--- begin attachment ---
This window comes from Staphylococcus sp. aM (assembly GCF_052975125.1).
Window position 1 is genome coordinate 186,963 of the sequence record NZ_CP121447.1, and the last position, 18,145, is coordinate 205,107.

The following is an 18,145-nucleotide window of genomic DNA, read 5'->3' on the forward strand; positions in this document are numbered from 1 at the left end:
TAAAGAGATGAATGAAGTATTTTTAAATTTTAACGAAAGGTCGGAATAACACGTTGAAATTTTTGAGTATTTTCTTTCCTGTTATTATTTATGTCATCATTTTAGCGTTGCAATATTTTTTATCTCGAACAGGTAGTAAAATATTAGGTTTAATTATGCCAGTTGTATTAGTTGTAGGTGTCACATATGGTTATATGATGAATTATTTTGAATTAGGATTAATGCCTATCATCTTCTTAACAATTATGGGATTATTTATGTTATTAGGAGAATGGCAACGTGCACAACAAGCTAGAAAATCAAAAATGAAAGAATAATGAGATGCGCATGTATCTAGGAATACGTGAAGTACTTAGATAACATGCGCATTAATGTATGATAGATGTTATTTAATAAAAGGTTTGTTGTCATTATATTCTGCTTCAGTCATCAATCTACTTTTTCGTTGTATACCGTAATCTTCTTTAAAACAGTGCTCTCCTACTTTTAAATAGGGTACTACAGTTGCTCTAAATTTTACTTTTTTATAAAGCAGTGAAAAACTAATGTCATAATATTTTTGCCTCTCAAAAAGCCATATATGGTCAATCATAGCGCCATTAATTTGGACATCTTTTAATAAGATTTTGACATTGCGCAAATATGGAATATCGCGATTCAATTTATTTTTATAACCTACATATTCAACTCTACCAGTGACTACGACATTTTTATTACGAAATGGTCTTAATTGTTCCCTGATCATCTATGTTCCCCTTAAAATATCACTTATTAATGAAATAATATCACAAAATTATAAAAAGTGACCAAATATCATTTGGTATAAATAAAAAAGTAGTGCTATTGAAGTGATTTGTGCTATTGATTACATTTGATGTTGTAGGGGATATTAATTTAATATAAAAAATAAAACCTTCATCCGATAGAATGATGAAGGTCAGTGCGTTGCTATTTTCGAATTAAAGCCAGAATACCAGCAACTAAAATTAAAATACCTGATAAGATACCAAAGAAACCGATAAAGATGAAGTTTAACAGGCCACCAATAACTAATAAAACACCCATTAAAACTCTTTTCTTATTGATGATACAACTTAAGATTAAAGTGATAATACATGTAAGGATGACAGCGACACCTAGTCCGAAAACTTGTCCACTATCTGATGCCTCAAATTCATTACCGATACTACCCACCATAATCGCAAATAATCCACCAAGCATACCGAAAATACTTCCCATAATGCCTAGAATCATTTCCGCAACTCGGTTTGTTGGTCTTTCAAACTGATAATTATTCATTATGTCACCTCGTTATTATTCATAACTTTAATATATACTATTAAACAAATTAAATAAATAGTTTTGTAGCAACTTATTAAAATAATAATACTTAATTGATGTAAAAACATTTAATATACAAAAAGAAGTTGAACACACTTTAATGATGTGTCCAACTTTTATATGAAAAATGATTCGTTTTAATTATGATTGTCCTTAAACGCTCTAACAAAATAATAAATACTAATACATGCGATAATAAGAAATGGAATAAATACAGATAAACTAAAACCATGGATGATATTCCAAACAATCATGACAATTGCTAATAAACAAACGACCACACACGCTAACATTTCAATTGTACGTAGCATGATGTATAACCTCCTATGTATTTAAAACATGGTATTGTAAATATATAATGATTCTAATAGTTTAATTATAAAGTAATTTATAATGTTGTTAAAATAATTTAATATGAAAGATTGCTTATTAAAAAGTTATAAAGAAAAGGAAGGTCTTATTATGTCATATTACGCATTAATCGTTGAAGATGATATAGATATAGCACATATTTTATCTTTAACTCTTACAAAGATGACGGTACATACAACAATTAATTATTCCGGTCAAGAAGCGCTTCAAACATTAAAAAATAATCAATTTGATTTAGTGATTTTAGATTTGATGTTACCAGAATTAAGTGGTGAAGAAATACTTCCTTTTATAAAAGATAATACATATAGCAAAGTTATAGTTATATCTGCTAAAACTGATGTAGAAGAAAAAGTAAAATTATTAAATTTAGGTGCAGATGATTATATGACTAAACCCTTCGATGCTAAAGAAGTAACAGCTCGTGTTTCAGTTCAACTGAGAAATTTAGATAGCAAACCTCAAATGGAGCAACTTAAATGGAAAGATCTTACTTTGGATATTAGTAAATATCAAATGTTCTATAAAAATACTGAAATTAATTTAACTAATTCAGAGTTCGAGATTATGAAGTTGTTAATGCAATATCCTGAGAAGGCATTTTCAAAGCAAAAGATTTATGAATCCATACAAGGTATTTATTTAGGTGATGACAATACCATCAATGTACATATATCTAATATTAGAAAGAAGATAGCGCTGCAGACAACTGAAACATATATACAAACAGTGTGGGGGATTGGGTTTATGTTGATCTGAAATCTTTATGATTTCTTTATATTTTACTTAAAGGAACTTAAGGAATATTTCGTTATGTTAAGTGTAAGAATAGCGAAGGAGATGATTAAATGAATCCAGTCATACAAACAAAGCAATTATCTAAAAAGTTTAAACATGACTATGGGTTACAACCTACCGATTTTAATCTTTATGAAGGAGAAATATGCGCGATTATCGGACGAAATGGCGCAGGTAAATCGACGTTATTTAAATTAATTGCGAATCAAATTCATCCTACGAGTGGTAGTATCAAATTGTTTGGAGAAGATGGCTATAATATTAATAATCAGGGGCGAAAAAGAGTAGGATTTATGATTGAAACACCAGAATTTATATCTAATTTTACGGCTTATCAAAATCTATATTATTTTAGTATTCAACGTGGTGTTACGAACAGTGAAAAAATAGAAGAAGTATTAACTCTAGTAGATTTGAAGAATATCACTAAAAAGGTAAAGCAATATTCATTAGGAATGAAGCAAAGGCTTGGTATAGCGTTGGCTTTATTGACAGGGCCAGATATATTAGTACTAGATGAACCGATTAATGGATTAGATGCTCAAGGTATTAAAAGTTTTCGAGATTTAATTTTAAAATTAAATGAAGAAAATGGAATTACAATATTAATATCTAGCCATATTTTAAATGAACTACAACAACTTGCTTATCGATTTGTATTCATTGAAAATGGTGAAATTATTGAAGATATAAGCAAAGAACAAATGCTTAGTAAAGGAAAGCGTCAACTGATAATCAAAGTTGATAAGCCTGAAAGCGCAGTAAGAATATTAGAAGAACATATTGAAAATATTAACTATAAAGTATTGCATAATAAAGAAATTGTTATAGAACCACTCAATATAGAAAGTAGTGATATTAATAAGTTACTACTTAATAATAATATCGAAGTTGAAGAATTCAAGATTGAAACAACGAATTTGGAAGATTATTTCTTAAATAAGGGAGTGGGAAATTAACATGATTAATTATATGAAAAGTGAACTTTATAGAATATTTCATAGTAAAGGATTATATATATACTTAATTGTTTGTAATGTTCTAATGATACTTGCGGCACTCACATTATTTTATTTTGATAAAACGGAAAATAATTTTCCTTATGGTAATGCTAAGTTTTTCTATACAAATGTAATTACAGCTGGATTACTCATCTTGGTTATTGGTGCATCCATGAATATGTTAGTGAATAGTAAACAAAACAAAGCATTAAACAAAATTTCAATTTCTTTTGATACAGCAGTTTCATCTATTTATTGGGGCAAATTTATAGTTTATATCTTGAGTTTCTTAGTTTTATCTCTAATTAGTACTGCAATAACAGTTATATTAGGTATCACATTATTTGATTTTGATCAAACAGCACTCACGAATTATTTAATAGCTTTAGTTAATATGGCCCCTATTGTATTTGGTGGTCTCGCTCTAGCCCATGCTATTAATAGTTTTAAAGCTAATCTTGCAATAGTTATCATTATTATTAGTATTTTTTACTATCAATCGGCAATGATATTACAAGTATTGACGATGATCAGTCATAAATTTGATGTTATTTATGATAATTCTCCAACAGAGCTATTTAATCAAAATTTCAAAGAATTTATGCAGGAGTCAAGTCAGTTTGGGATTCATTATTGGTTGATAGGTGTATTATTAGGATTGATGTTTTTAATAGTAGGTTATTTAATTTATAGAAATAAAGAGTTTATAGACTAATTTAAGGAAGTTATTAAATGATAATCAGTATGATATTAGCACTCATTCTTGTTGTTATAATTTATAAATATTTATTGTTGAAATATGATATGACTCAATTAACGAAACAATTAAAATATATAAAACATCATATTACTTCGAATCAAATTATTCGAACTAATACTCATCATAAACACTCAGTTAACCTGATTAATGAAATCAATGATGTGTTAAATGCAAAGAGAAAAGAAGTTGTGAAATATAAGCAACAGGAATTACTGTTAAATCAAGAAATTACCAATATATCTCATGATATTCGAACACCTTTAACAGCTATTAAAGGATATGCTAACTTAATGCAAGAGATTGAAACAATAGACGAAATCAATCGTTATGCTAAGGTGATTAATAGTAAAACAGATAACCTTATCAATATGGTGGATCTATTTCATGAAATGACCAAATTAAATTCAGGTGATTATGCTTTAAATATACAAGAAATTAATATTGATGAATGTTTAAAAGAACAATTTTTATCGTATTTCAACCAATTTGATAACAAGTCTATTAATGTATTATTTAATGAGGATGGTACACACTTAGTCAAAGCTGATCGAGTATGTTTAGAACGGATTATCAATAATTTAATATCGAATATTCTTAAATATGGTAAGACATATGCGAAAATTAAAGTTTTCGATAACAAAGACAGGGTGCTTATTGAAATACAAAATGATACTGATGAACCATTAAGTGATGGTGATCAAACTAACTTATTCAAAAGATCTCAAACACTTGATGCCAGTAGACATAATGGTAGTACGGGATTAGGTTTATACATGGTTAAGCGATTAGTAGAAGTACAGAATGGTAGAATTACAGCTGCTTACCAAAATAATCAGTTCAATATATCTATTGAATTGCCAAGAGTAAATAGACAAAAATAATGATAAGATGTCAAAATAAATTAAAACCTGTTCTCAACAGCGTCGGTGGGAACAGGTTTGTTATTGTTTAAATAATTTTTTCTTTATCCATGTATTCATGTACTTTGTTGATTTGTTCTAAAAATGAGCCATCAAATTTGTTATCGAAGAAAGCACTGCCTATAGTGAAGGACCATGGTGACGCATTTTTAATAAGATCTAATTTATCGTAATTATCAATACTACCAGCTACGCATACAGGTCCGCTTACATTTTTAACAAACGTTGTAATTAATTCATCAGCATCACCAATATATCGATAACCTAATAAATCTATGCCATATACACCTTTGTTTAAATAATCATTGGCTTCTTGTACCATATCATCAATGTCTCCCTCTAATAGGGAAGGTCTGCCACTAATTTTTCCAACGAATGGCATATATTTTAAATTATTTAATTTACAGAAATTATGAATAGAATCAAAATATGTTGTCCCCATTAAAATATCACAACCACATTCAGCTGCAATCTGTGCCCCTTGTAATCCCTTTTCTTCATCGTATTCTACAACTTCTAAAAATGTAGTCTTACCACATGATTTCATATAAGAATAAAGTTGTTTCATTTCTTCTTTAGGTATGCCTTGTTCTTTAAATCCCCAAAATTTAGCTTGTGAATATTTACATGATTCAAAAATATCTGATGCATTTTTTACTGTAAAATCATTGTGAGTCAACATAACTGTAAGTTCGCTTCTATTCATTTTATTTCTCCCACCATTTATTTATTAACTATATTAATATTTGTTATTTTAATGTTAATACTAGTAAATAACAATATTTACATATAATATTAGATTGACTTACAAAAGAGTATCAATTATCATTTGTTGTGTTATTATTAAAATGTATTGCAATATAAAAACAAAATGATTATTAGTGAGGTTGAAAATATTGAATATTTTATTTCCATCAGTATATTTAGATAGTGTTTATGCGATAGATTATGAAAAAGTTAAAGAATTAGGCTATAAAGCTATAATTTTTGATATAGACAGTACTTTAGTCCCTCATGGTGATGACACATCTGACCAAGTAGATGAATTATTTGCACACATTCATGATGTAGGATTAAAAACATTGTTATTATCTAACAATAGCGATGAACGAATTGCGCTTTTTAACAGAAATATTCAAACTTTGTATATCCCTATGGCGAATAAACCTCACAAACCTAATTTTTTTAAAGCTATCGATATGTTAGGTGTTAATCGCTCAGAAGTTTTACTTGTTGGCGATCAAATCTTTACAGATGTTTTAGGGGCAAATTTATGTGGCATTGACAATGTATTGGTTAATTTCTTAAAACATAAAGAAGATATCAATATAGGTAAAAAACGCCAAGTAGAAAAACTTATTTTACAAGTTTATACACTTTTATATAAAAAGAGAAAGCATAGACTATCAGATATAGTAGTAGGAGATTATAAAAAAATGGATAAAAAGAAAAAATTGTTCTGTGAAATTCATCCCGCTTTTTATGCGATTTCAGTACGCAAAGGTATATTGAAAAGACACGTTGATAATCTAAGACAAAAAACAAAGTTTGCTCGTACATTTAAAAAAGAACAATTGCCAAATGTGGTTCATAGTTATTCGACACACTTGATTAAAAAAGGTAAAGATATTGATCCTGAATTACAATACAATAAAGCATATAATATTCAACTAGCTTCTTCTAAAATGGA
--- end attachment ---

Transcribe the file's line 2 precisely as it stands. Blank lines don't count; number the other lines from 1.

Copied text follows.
Window position 1 is genome coordinate 186,963 of the sequence record NZ_CP121447.1, and the last position, 18,145, is coordinate 205,107.